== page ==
East Coast low moves inland: Showers, thunderstorms to dampen weekend plans in Southeast, Northeast

High surf generated by this system caused 2 beachfront homes to collapse in North Carolina's Outer Banks earlier this week

A pesky low-pressure system that lingered off the East Coast for nearly a week has finally moved inland over the Southeast after generating multiple days of persistent gusty winds, high surf, rip currents and coastal flooding. But now it's bringing an increased threat of showers and thunderstorms from Florida to the mid-Atlantic and Northeast for the weekend.

While most weather systems move from west to east, this storm actually retreated westward from the Atlantic into the southeastern U.S. because the jet stream is displaced well to the north, so the typical steering winds have not been available to push this low out to sea.

Forecast for Friday, May 13, 2022.
(FOX Weather)


The low-pressure system will slowly track northward along the East Coast through the weekend, producing scattered showers and thunderstorms across much of the Eastern Seaboard.


Forecast for Saturday, May 14, 2022.
(FOX Weather)


Rainfall amounts are not expected to be particularly high, with most areas seeing less than an inch through the weekend, but the on-and-off showers and storms could certainly become an inconvenience and disrupt outdoor activities in the Southeast, mid-Atlantic and Northeast.

Be sure to download the FOX Weather app and check out the hour-by-hour forecast to see when rain is most likely to threaten your location as you make your weekend plans.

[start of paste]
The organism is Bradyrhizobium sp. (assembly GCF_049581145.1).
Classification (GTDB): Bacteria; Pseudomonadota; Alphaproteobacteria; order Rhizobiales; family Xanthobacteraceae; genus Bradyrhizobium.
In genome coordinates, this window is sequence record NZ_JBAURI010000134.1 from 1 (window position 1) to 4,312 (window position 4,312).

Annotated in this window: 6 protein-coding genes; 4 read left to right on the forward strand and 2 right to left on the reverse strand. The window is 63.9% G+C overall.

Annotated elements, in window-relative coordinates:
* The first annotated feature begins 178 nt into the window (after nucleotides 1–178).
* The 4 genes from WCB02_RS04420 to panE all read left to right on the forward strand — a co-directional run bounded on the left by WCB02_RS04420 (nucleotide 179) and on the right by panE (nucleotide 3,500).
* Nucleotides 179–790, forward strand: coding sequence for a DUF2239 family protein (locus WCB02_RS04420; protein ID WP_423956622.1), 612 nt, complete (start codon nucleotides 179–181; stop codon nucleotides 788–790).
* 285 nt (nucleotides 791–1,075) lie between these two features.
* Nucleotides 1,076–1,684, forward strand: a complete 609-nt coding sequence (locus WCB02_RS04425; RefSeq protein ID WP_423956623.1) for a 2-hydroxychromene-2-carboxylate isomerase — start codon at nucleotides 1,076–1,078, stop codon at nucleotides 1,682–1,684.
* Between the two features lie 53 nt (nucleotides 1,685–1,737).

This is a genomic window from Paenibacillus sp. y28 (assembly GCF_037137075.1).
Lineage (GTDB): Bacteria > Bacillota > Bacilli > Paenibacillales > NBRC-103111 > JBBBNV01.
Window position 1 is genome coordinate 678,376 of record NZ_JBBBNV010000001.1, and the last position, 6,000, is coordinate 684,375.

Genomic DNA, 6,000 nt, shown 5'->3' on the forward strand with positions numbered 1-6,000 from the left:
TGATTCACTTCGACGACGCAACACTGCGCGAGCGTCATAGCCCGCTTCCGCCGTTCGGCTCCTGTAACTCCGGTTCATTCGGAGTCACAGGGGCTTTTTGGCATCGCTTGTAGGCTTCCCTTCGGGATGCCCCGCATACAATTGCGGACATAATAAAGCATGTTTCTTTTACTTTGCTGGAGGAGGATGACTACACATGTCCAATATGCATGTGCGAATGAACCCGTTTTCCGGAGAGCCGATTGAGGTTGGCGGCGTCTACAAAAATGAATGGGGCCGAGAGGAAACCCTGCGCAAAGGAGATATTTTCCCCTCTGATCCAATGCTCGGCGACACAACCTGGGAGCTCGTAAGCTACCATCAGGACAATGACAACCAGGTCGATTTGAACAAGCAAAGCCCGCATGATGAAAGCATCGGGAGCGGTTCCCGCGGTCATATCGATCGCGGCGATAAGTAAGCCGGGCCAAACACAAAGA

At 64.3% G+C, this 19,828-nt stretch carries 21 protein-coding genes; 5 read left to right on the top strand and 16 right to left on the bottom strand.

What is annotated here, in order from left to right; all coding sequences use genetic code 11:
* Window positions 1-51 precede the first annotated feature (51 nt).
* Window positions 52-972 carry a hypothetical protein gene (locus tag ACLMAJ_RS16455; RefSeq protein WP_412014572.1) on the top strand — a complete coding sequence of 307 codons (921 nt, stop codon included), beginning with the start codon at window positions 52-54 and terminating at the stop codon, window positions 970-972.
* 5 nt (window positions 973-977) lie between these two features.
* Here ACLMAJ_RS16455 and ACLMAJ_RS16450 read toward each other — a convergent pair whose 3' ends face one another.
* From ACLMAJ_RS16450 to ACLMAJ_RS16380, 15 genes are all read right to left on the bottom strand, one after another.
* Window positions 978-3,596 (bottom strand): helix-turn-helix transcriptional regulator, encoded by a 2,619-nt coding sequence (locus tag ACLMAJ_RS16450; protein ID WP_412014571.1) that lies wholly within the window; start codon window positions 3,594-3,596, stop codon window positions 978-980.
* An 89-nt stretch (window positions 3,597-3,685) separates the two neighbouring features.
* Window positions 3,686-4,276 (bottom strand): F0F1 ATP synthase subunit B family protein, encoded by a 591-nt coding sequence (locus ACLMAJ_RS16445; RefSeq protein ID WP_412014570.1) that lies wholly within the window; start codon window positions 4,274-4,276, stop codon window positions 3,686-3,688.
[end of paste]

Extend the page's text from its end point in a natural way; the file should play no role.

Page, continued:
Forecast for Sunday, May 15, 2022.
(FOX Weather)


Earlier this week, high surf and coastal flooding generated by this system battered much of the East Coast between the mid-Atlantic and Florida.

One of the hardest-hit areas was the Outer Banks of North Carolina, where widespread coastal flooding on Tuesday forced the closure of portions of N.C. 12 on Hatteras Island, according to the North Carolina Department of Transportation. The highway remained closed Wednesday and into Thursday morning before reopening Thursday afternoon

The high surf also caused two beachfront homes to collapse in the Outer Banks. An unoccupied home in Rodanthe, North Carolina, fell into the surf Tuesday morning, according to officials with Cape Hatteras National Seashore National Park. A second unoccupied home collapsed a short time later, NPS officials said.